VVVRRROOOMMM! Good luck sleeping past 9 on Saturday, which is when the Cup cars hit the track for practice. Between the hangover, the clouds of carbon monoxide and the screaming engines, I felt like zombies had played soccer with my head all night. But the pain passed directly, and we all got busy getting ready for another big day of racing. After Reuben, Megan and Josh rolled out of the Pontiac hatchback they were crashing in (they couldn't find anybody with a trailer to bring to their spot this time), the four of us set out to explore the Salute to Capitalism -- that is, the massive assemblage of trailers selling and/or sampling things out front.
First stop (for the guys, anyway): the trailer giving out bags with several kinds of dipping snuff, a pouch of RedMan chew, and -- are you ready? -- a tube of toothpaste. Honey, you won't be having to brush those teeth for long -- that poison will turn you into Gummy Joe. They need to be giving you a coupon good for $1,000 on jaw reconstruction surgery. Next stop: the Delta display, where we waited in a long line to get up to a pachinko-link game where you drop a disk past some pegs and you get whatever prize it lands on at the bottom. But here's the twist: The cute Delta boy asked each person what they wanted, passed a signal to someone behind the game, and everyone got their heart's desire! (500 Sky Miles for me -- I need a beach break! But gee, if Delta goes under, I'm really going to hate that I didn't get that keychain.) The other funny thing at this booth was that people were lined up to have a face painter paint your choice of three Delta logos on your child's face! Every product should take this up, until every child at every racetrack is peppered with corporate logos, just like the racecars!
Well, directly I split off from the kids, who continued collecting loot. I was on a bit of a mission: At Daytona, I'd bought two Jamie McMurray T-shirts, and I realized one was the wrong size. I'd paid cash and didn't save the receipt, but the fellow was just as nice as you'd think Jamie's employees should be, and he gladly made the switch. Very cool.
After a quick sandwich, it was up to the trailertop to see the Busch race. Right on schedule, the clouds parted and we enjoyed the race in the afternoon sun's golden rays. After the race, the sun went down, the kerosene heater fired up, and Saturday night got going. At the speedway, you never run out of something crazy to listen to. The wiry old man I mentioned at the top told us that the gas for his motorhome and generators for the weekend (from and back to Peoria, Ill.) cost him almost $800! And believe me when I tell you, you don't need to be shy about speaking up against Bush at the speedway. Everybody I talked politics with was so sick of Bush.
Tonight Ken and I alone toured the infield, and along the way met a cute college dude who said he'd almost gotten beaten up by a bunch of guys because he helped a dancing drunk girl down from the tabletop before the guys could gang-rape her. He also said he'd nearly gotten in several fights because of the borrowed Gordon jacket he was wearing. I think he's just a contentious type of personality, myself. Well, after a while the cold kind of wore me out -- in spite of those shots of delicious Crown Royal Reserve, thanks Randy! -- and I called it a night. But late in the evening, someone looked up at the moon and said, "looks like the clouds are rolling in." A bad, bad sign...
And the next morning... rain on the trailertop. Yes, just like it was foretold, rain moved in after midnight in a big wet mess that stretched back across the South. Right away, it looked like we would hope in vain for racing that day. But even in the rain, I headed out for some driver-spotting. Sunday morning is a great time to look for drivers. In Atlanta, you can catch them passing through fenced walkway from their motorhomes to the driver's meeting -- that's where I spied Brian Vickers, Truex Jr. and Jeff Hammond. Also, you can see some of them being whisked out of the garage area on golf carts after their meeting -- that's where I saw Joe Nemecheck and Mikey Waltrip (who was draped across the back of the cart with one leg slung over the other and his NAPA cap pulled low against the drizzle, looking very much like a lounging Greta Garbo).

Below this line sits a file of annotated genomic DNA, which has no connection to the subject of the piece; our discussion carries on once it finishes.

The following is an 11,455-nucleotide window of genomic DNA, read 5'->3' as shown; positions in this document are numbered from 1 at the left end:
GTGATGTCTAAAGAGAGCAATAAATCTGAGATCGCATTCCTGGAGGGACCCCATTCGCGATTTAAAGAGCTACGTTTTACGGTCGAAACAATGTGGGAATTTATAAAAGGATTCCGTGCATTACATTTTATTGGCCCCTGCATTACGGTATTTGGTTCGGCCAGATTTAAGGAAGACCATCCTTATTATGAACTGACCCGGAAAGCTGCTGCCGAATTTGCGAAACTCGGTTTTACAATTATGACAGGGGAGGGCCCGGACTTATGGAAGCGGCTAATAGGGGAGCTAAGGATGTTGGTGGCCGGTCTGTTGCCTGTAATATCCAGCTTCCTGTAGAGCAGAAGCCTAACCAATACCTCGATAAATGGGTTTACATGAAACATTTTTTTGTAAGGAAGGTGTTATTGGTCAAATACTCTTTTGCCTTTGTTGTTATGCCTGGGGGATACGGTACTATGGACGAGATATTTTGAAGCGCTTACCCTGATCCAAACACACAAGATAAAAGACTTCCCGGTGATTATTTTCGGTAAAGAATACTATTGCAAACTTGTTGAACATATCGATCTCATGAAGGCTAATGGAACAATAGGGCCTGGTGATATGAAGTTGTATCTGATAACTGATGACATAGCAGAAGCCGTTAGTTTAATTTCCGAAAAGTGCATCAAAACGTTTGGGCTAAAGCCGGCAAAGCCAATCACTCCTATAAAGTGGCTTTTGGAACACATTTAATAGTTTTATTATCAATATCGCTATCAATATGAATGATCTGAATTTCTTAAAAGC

But the best place for watching is the exit from the drivers' compound, because when they leave there for the introductions they're suited up in their racing colors! That's where I saw Dale Jr., Kurt Busch, Jeremy Mayfield and that gorgeous Denny Hamlin (he so big!!). I raced back to the trailer and grabbed a bite just before invocation was brought by Atlanta Motor Speedway Chaplain Bill Brannon, and the National Anthem was performed by 33 Miles. Then an enormous B-52 roared up, flying super-low because of the cloud cover, and showing up behind us this time, so it was on us before we knew it! Woo-hoo!
But after that, it was wait... and wait... and wait some more. As the track passed from gray to shiny black, more and more people downed that last beer and called it quits for the day. Out in the infield, folks were packing it in. I saw two older groups of friends parting, and the love that passed between them was almost overwhelming. Old dudes just bear-hugging each other, holding on so tight for one last moment. ("Til we meet, til we meet, til we meet at Jesus' feet, God be with you til we meet again.") I did my share of hugging, then set out on an increasingly desperate journey to find out where among The Speedway's 850 acres I'd parked Aunt Pitty on Friday night. At last, we were reunited, and it felt so good!
Dixie called on the cell to notify me the race had officially been postponed, and I was lucky enough to get out in front of some of the gazillion cars headed back to Atlanta, and on beyond to the far North. I saw folks in a motorhome with Pennsylvania plates, their windows still covered with racy endorsements: "Kahne McMurray Gordon." I thought of the hours and hours ahead of them on the road, the night around them getting darker and colder by the mile. Were they bitter? Did they feel they'd wasted the couple of thousand dollars this weekend cost them? Maybe, but probably not.
On the way back to the car, I'd found the most curious thing: an old country cemetery in the middle of a parking field, fenced in black iron, on a tall hill with a view of the track obstructed only by the billboards. If that cemetery were active, I guarantee you some of these folks would pay any asking price to arrange to lay their earthly bones down here, where the wind carries the ring and scream of the engines, and the magic incense of gas and tires and track. People just love it that much.
That's all for this week, dudes and dolls. See you at Bristol. Let's all meet up down at the Track Bar!
Betty Jack DeVine